The attorney for a Columbia man plans to ask a three-judge panel to review his client's sentence in the wake of a Maryland Court of Appeals decision that upheld his convictions in the 1987 murder of a SouthCarroll High School student.
Brian Richard Jordan -- then 17 -- was convicted in October 1988 in Carroll County Circuit Court of felony murder, conspiracy to commit murder, robbery and conspiracy to commit robbery in connection with the death of Richard Purman.
Jordan was sentenced to two life and two 10-year terms, to be served consecutively.
Defense counsel J. Barry Hughes of Westminster said last week that the next logical step would be to ask a panel of three judges to consider reducing Jordan's sentence.
"I haven't talked to Brian about it yet, but that would be my recommendation," Hughes said.
Jordan also has the right to have his sentence reviewed by the judge who heard his case. In this case, however, the trial judge was Donald J. Gilmore, who has since retired.
Hughes said the case probably would be sent to another Carroll judge for review.
While the state's highest court last week refused to grant Jordan a newtrial, it did agree to reduce his sentence slightly.
Jordan's appeal attorney, Mike Braudes of the Baltimore Public Defender's Office,argued that, because the conspiracy was only one crime, he should have been given only one conviction and only one sentence.
The Courtof Appeals agreed, saying the facts in the case "did not support thedetermination that two conspiracies existed."
The six judges unanimously ruled one of the 10-year sentences for conspiracy was illegaland threw it out.
Carroll State's Attorney Thomas E. Hickman saidthe effect on Jordan's sentence would be minimal. He said Jordan still would not be eligible for parole for about 30 years.
Braudes further argued that his client should be granted a new trial because Hughes decided not to allow Jordan to testify in his own behalf.
Before Jordan's trial, Hughes argued that a 95-minute statement the youth made to police after his arrest was involuntary and was obtained illegally.
According to the court documents, Jordan "asked whether he could have a lawyer, but was told that none was available. He also was not permitted to contact his mother."
Then-Carroll Circuit Judge Gilmore ruled that while he believed Jordan's statement was voluntary, it could not be admitted at trial because he never waived his right to have an attorney present.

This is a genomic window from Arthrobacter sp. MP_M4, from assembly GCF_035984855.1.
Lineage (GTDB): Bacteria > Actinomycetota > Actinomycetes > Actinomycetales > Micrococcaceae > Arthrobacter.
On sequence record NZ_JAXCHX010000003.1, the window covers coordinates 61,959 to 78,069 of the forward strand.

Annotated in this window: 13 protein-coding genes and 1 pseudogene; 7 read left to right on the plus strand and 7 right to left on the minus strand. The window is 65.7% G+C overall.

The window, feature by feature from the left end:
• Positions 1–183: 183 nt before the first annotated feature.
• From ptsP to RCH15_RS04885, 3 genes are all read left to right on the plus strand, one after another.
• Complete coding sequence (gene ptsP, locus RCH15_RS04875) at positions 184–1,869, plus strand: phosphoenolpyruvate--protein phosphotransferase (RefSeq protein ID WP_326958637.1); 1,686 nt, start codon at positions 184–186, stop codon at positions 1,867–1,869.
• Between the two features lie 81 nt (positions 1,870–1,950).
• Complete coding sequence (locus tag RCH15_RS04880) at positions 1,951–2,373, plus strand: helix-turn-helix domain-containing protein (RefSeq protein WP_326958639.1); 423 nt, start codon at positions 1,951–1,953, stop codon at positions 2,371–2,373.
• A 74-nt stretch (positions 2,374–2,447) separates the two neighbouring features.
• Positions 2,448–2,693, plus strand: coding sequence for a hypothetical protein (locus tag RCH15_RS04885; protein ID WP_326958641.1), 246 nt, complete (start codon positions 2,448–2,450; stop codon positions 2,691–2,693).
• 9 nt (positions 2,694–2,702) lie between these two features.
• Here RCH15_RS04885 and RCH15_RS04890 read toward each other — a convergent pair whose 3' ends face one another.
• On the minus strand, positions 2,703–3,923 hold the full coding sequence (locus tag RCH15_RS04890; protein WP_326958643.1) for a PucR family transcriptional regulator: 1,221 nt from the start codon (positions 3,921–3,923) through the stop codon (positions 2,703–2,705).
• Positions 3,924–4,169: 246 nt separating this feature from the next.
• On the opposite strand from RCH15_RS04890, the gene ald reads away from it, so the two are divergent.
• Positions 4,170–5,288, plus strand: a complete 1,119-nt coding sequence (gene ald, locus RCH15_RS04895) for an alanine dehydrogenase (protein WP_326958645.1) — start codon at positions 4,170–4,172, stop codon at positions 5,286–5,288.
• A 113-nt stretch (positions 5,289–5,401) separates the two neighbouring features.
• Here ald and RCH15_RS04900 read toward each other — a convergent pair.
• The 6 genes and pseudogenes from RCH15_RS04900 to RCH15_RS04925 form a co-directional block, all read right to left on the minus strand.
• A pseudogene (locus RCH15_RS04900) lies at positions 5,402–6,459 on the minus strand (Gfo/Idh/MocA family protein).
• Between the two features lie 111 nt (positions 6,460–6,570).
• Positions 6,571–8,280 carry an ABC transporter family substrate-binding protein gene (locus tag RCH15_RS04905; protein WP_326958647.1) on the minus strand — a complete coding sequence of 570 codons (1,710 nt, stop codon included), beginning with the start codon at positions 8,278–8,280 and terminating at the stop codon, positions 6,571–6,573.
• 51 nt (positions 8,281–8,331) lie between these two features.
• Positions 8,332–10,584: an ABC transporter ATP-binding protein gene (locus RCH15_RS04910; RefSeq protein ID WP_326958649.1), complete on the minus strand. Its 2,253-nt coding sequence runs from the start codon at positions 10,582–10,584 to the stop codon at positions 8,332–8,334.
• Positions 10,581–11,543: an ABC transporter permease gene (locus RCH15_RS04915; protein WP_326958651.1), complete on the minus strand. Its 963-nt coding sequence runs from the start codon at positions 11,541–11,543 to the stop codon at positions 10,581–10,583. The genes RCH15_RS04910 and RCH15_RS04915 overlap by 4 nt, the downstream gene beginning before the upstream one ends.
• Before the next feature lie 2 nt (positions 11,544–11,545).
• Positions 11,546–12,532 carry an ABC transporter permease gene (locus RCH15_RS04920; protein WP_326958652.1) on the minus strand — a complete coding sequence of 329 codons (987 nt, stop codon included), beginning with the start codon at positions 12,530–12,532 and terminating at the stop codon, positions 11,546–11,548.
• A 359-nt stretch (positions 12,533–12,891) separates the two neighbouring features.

Because of that ruling, Hughes decided not to put his client on the stand to testify.
He said was concerned that if something Jordan said differed from what he told police, Hickman then would have been allowed to introduce the statement into evidence to show inconsistencies.
Rather than take that chance, Jordan did not testify on his own behalf.
Jordan asked to Courtof Appeals to rule on whether the statement to police was voluntary or not. If they found that it was made involuntarily, Jordan could have been granted a new trial.
By a 5-to-1 vote, the judges declinedto decide the matter, saying that because the statement never was introduced and Jordan never took the witness stand, the statement was not used against him.
"His right against self-incrimination was notinfringed upon, as he elected not to testify," wrote the court in their 17-page opinion.
Hickman said he was relieved that the case will not be tried again.
"It was a tremendous ordeal for the family," he said.
James Purman, Richard's father, called the idea of going through another trial in the case "dreadful."
Jordan was not theonly youth convicted in Purman's murder.
Brian Tracy of Westminster was convicted of first-degree murder, conspiracy to commit murder,robbery and conspiracy to commit robbery in the death of Purman.
Tracy also is serving two life terms plus 20 years at the Maryland Penitentiary for his conviction for shooting Purman in the chest on Nov. 22, 1987.
According to trial testimony, Tracy shot Purman because Jordan -- who was supposed to stab Purman -- could not get the knife out of its sheath.
Tracy, Jordan and Dawn Torres -- all 17-year-old residents of the Sykesville Shelter Home for delinquent youths --planned to steal his car and drive to California.
Torres testified on behalf of the state and the Hampstead resident's case was handled privately in Juvenile Court.